Plogging: The Scandinavian Workout You Should Try This Earth Day
Plogging—not to be confused with good old jogging—is the latest and greatest way to combine your love for running and desire to help the environment. Never heard of plogging before? You’re not alone. The concept originated in Sweden, so it’s just starting to make its way around the U.S. That said, it might just be the perfect way to be active while celebrating the next upcoming Earth Day. Here’s what to know before you give it a try:
What is plogging?
Rather than just put on your headphones and hit the road, plogging encourages runners to carry a trash bag and collect and dispose of any litter they may spot along the way. Not only is it good for you as a form of fitness and outdoor recreation, it also helps keep the planet clean!
How did it start?
The word “plogging” is a combination of jogging and the Swedish word plocka app which means “pick up.” Plogging started getting popular there about a year ago and soon joined other trends reaching the United States from Scandinavia, like hygge and death cleaning.
How do I plog properly?
To start, get your heart rate up with a moderate jog or run. Once you reach a good, steady pace, start to look for litter on the ground. If you see something, lunge down to pick it up and toss it in your bag. It’s estimated that you can burn nearly 300 calories in a 30-minute plogging session. Not a big runner? Do the same activity while on a brisk walk. When you get home, make sure to recycle your collected litter properly. Read up here to know what to grab and how to sort it after your plog.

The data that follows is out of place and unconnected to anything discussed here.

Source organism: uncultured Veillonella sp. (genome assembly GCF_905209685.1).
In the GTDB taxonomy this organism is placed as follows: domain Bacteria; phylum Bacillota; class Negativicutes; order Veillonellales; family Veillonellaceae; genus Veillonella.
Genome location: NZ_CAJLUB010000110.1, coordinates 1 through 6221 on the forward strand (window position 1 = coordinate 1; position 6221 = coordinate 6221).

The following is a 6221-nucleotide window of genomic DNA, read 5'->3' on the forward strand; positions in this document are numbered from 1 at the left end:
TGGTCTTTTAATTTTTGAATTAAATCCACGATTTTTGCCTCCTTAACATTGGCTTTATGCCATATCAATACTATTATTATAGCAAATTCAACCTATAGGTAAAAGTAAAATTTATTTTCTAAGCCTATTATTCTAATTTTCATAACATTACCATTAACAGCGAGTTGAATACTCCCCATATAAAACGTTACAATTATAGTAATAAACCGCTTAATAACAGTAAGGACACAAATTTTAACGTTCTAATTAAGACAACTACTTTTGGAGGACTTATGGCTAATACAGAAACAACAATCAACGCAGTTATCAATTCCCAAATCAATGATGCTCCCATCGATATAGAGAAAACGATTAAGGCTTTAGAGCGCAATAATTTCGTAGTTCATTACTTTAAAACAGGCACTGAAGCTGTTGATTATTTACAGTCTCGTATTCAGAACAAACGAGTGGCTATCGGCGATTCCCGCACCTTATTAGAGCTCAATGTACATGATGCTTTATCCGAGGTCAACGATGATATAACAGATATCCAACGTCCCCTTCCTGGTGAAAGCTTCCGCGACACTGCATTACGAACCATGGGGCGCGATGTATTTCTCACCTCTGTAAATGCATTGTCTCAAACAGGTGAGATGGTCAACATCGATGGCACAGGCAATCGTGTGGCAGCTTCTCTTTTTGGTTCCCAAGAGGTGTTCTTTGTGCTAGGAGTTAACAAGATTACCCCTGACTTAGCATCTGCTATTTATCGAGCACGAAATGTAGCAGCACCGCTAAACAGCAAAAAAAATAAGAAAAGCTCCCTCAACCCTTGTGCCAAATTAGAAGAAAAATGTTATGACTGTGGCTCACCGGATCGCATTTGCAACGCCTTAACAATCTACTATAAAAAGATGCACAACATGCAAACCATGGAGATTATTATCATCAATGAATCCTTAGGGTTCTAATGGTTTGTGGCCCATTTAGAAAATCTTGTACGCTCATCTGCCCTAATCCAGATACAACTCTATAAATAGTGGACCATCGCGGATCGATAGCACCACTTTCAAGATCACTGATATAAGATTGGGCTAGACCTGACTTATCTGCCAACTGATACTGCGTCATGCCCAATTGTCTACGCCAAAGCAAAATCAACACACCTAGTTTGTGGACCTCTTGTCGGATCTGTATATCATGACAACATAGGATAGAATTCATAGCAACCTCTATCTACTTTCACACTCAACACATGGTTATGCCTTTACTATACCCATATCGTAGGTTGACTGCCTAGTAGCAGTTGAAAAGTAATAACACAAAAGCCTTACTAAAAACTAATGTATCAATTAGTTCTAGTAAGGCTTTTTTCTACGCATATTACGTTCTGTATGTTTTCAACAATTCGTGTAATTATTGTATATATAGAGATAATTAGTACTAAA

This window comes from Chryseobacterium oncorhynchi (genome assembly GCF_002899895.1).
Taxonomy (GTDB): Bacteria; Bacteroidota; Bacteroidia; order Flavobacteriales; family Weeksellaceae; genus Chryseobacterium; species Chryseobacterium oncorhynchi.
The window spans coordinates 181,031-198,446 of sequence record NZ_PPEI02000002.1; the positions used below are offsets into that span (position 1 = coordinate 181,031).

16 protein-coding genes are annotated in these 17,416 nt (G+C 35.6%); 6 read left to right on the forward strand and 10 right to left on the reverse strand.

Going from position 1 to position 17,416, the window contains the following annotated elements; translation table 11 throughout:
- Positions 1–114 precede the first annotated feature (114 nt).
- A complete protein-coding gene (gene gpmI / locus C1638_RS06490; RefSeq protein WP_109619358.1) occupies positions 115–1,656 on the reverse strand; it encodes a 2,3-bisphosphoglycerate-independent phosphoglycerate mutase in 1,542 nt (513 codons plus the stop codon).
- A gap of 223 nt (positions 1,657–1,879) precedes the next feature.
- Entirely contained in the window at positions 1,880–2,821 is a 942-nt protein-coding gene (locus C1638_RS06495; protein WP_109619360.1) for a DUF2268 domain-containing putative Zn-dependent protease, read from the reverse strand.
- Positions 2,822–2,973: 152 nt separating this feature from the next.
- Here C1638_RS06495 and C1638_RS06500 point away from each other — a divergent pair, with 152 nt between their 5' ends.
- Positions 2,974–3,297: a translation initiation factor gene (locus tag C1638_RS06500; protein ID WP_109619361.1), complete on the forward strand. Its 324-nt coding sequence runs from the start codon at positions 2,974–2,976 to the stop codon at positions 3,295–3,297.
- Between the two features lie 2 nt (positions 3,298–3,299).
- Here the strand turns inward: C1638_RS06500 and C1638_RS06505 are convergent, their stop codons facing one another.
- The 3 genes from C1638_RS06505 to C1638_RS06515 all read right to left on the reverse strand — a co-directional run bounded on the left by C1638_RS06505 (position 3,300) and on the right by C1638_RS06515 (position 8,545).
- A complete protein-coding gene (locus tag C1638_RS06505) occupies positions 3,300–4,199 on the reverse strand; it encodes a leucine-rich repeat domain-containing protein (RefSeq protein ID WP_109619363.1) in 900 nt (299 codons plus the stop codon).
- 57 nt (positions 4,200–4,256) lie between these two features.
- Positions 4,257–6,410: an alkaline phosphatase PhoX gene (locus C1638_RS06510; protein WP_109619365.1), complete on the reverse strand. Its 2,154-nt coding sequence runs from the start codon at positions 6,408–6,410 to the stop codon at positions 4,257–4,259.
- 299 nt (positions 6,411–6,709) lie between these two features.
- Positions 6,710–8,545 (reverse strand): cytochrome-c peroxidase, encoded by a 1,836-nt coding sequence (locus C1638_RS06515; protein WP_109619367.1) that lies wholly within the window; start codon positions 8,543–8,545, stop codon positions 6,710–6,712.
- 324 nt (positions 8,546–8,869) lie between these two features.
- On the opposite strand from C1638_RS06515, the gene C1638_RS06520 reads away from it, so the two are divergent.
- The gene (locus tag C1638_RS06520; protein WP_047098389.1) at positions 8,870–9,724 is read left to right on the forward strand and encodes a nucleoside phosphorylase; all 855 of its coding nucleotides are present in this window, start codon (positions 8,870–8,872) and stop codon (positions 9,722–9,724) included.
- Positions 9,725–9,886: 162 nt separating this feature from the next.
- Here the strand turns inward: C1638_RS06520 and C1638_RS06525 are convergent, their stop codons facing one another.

Are there any downsides?
There are a few, but they’re small. If you’re an avid runner, slowing down and stopping may interrupt the normal flow you get into during a workout. Additionally, you might not spot a ton of trash if you’re plogging in a suburban area (but that’s a good thing since it means there’s not a lot of litter!). You also have to be okay with carrying a garbage bag and having it fill up as you run—but that doesn’t seem to be a deterrent for early-adopters of the activity.
Do you think you’ll try plogging this earth day? Let us know in the comments!
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